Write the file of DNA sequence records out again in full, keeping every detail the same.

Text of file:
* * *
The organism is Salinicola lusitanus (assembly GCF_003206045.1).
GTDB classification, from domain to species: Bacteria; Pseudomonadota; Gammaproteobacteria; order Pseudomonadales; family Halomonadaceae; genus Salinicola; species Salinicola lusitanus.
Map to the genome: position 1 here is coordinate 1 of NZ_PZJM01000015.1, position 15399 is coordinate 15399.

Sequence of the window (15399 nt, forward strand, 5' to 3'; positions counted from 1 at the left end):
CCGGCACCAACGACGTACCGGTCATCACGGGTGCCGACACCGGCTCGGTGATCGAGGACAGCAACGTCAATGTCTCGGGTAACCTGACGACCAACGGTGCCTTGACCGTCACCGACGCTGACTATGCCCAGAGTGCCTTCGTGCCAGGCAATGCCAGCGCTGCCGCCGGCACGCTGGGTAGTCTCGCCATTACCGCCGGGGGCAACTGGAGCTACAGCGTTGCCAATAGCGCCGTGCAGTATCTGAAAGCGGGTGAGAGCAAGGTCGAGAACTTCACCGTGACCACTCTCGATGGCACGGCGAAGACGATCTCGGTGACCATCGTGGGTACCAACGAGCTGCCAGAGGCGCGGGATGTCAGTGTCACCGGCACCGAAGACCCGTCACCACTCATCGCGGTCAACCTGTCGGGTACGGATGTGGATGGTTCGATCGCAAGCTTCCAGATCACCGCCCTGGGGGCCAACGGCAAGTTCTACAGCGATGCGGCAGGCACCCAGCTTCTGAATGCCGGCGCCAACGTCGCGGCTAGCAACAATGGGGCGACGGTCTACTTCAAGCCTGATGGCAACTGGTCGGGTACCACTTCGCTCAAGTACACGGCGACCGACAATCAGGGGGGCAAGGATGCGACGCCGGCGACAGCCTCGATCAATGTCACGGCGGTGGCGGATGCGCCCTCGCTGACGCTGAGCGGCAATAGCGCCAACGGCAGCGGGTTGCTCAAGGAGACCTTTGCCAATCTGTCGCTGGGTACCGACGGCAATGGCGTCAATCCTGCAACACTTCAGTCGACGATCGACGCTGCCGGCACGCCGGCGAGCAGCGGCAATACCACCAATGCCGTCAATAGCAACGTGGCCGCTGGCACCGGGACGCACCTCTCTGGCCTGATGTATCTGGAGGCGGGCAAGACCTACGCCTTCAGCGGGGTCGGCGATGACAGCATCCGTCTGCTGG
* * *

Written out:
The organism is Salinicola lusitanus (assembly GCF_003206045.1).
GTDB classification, from domain to species: Bacteria; Pseudomonadota; Gammaproteobacteria; order Pseudomonadales; family Halomonadaceae; genus Salinicola; species Salinicola lusitanus.
Map to the genome: position 1 here is coordinate 1 of NZ_PZJM01000015.1, position 15399 is coordinate 15399.

Sequence of the window (15399 nt, forward strand, 5' to 3'; positions counted from 1 at the left end):
CCGGCACCAACGACGTACCGGTCATCACGGGTGCCGACACCGGCTCGGTGATCGAGGACAGCAACGTCAATGTCTCGGGTAACCTGACGACCAACGGTGCCTTGACCGTCACCGACGCTGACTATGCCCAGAGTGCCTTCGTGCCAGGCAATGCCAGCGCTGCCGCCGGCACGCTGGGTAGTCTCGCCATTACCGCCGGGGGCAACTGGAGCTACAGCGTTGCCAATAGCGCCGTGCAGTATCTGAAAGCGGGTGAGAGCAAGGTCGAGAACTTCACCGTGACCACTCTCGATGGCACGGCGAAGACGATCTCGGTGACCATCGTGGGTACCAACGAGCTGCCAGAGGCGCGGGATGTCAGTGTCACCGGCACCGAAGACCCGTCACCACTCATCGCGGTCAACCTGTCGGGTACGGATGTGGATGGTTCGATCGCAAGCTTCCAGATCACCGCCCTGGGGGCCAACGGCAAGTTCTACAGCGATGCGGCAGGCACCCAGCTTCTGAATGCCGGCGCCAACGTCGCGGCTAGCAACAATGGGGCGACGGTCTACTTCAAGCCTGATGGCAACTGGTCGGGTACCACTTCGCTCAAGTACACGGCGACCGACAATCAGGGGGGCAAGGATGCGACGCCGGCGACAGCCTCGATCAATGTCACGGCGGTGGCGGATGCGCCCTCGCTGACGCTGAGCGGCAATAGCGCCAACGGCAGCGGGTTGCTCAAGGAGACCTTTGCCAATCTGTCGCTGGGTACCGACGGCAATGGCGTCAATCCTGCAACACTTCAGTCGACGATCGACGCTGCCGGCACGCCGGCGAGCAGCGGCAATACCACCAATGCCGTCAATAGCAACGTGGCCGCTGGCACCGGGACGCACCTCTCTGGCCTGATGTATCTGGAGGCGGGCAAGACCTACGCCTTCAGCGGGGTCGGCGATGACAGCATCCGTCTGCTGG